The role of system stewardship

Developing the conditions for a healthy system requires purposeful work to optimise what local actors can achieve collectively. The existence of a System Stewardship function is a key enabler of this.

A Systems Steward is a person, organisation or group that takes responsibility for helping to create a healthy system. System Stewardship is not about traditional project delivery nor about “directing” others; instead it is about helping actors come together to understand the system and weave together their contributions to enable a focus on what people can achieve together that they can’t alone. This role often includes connecting support on the ground but, importantly, has a key focus on building the conditions for this practice to thrive in the long term.

Looking across examples of HLS in local places, a diverse range of different actors play a stewardship role. In some cases, it is those in positions of formal authority, for example, public service directors or commissioners. In other cases, change is being led by those who don’t occupy formal positions of power, and in fact, their lack of formal authority means they are better able to question and disrupt how things are done across the system (for example, local charities).

The key source of legitimacy that marks an organisation or individual’s ability to drive change is the ability to bridge the gap between the “old” world and the “new” — being trusted within the establishment (based on relationships, authenticity and credibility) as a foundation for introducing, testing and embedding HLS thinking and practice. This System Stewardship role — bridging between, weaving and connecting many different perspectives and actors — is crucial.

Read case studies of system stewardship at different geographic scales here:

Liverpool Combined Authority: enabling an HLS approach to homelessness assertive outreach services across the Liverpool City Region.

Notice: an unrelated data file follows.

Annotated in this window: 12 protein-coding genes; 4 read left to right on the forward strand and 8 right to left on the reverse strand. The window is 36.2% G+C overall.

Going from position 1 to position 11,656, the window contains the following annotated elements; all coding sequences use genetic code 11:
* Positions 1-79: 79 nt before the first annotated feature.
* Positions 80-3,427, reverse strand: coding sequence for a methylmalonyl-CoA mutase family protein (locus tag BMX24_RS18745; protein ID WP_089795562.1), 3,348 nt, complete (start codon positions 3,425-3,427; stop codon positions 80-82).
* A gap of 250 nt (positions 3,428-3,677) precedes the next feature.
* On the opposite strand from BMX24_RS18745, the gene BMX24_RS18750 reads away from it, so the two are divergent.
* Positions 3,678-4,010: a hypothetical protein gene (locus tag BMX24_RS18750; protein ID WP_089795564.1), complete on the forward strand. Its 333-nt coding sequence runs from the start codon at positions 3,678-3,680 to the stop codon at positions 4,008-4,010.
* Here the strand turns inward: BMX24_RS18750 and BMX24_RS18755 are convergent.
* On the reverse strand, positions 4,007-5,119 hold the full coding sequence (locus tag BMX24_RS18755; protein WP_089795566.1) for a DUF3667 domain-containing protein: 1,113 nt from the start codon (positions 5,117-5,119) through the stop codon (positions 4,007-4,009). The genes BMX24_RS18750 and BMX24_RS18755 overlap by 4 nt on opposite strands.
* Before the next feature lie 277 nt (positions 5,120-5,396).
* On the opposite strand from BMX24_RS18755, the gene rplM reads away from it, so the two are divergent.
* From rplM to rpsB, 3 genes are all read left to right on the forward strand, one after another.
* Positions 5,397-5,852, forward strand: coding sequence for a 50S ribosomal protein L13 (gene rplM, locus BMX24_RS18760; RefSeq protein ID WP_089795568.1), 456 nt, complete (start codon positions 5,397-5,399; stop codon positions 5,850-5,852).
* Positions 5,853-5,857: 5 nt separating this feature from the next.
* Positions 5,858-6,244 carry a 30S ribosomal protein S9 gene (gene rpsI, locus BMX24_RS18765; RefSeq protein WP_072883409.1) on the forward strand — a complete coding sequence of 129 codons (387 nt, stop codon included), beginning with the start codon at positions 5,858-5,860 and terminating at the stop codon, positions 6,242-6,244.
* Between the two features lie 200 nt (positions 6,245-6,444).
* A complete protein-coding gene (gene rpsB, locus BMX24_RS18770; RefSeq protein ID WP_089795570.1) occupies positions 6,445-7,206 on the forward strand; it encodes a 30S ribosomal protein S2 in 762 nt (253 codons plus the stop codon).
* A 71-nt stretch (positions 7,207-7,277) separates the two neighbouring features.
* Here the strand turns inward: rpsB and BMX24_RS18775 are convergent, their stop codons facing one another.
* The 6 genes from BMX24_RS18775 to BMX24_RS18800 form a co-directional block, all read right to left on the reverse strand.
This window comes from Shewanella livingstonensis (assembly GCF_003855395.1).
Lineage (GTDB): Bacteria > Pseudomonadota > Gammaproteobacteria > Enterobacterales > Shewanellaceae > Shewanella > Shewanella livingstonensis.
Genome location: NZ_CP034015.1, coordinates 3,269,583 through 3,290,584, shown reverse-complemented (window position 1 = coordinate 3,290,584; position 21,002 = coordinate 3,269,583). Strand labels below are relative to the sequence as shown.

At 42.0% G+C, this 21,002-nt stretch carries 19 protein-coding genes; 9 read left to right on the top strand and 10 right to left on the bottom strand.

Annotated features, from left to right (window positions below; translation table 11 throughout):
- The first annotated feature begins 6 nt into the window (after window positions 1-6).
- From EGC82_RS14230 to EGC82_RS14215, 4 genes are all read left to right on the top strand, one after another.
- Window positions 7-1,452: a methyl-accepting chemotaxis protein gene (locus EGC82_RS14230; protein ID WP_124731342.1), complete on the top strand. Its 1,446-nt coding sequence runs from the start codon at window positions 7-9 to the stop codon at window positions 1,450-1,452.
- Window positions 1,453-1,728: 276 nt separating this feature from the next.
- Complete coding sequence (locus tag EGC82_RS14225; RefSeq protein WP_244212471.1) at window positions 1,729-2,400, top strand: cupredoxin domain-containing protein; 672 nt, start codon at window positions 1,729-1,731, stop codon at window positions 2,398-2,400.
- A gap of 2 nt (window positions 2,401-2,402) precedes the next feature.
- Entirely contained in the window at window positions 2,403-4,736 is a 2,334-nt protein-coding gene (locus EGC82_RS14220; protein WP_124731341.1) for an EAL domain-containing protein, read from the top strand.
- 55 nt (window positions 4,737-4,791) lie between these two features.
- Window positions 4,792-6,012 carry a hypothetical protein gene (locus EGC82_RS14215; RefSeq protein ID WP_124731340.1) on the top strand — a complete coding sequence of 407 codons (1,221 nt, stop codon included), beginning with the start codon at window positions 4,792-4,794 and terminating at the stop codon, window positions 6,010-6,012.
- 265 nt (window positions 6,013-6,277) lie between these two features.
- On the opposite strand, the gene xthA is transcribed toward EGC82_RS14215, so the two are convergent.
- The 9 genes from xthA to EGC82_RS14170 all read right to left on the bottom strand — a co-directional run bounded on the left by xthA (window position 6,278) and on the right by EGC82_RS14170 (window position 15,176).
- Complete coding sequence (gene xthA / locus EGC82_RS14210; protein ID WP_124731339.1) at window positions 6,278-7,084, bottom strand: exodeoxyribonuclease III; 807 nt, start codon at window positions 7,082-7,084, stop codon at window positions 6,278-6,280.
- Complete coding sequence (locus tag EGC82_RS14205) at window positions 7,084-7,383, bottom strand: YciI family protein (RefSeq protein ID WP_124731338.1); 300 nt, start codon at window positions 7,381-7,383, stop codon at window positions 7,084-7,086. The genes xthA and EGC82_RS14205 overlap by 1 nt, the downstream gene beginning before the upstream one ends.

Surrey Youth Focus: bringing together organisations to understand the system and take collective action to make support work better for children and families.

Wallsend Children’s Community: building relationships and connecting local actors to develop the health of the system around the child and family.

Help On Your Doorstep: curating a multiagency network of services to support people to thrive and live in happy, healthy communities.

HLS and place — the next frontier

If we accept that in situations of complexity decisions are often best made by those with an understanding of local context, this has important implications for actors working at different geographical scales. The role of national and regional actors is to enable decision-making to happen close to the ground in a context-led way, and to facilitate the sharing of learning across places.

The role of local actors is to contribute to the development of “healthy local systems” that build on local insight and trusting relationships to enable human support and more community- and people-led approaches.

To realise the potential of HLS at a local level, priorities include:

  • Translating “human” and “learning” practices beyond single organisations to enable a connected systems response that mobilises the contribution of local people and assets in a place. As part of this, recognising the value of and resourcing System Stewardship is a key area for development.
  • Exploring opportunities to embed HLS across a place as a whole (beyond traditional service silos).

This is a summary of a chapter of the Human Learning Systems: Public Service for the Real World ebook. You can read the full chapter with practical examples here and the full ebook here. You can read more about the role of local authorities in enabling HLS in this blog.